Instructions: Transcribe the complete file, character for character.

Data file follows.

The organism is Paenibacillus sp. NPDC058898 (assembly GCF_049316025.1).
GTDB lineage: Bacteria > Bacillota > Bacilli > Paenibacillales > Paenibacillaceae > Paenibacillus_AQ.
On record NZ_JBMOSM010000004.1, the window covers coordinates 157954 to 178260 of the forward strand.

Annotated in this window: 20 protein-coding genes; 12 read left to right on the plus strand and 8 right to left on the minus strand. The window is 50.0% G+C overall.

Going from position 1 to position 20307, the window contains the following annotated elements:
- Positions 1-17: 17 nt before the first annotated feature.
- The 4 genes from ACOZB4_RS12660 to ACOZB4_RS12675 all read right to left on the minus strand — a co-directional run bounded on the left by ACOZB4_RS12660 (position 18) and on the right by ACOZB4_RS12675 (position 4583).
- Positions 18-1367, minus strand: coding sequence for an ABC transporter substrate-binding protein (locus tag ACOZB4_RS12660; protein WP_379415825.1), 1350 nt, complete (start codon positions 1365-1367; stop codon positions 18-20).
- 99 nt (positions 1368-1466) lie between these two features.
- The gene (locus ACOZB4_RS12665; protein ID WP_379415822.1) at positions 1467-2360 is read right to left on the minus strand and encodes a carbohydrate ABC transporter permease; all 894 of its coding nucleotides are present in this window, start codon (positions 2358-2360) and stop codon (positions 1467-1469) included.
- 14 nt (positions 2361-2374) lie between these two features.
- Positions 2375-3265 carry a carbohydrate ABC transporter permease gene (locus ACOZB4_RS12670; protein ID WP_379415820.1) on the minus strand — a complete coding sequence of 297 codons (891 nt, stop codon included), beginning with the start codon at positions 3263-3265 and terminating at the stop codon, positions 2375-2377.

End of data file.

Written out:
The organism is Paenibacillus sp. NPDC058898 (assembly GCF_049316025.1).
GTDB lineage: Bacteria > Bacillota > Bacilli > Paenibacillales > Paenibacillaceae > Paenibacillus_AQ.
On record NZ_JBMOSM010000004.1, the window covers coordinates 157954 to 178260 of the forward strand.

Annotated in this window: 20 protein-coding genes; 12 read left to right on the plus strand and 8 right to left on the minus strand. The window is 50.0% G+C overall.

Going from position 1 to position 20307, the window contains the following annotated elements:
- Positions 1-17: 17 nt before the first annotated feature.
- The 4 genes from ACOZB4_RS12660 to ACOZB4_RS12675 all read right to left on the minus strand — a co-directional run bounded on the left by ACOZB4_RS12660 (position 18) and on the right by ACOZB4_RS12675 (position 4583).
- Positions 18-1367, minus strand: coding sequence for an ABC transporter substrate-binding protein (locus tag ACOZB4_RS12660; protein WP_379415825.1), 1350 nt, complete (start codon positions 1365-1367; stop codon positions 18-20).
- 99 nt (positions 1368-1466) lie between these two features.
- The gene (locus ACOZB4_RS12665; protein ID WP_379415822.1) at positions 1467-2360 is read right to left on the minus strand and encodes a carbohydrate ABC transporter permease; all 894 of its coding nucleotides are present in this window, start codon (positions 2358-2360) and stop codon (positions 1467-1469) included.
- 14 nt (positions 2361-2374) lie between these two features.
- Positions 2375-3265 carry a carbohydrate ABC transporter permease gene (locus ACOZB4_RS12670; protein ID WP_379415820.1) on the minus strand — a complete coding sequence of 297 codons (891 nt, stop codon included), beginning with the start codon at positions 3263-3265 and terminating at the stop codon, positions 2375-2377.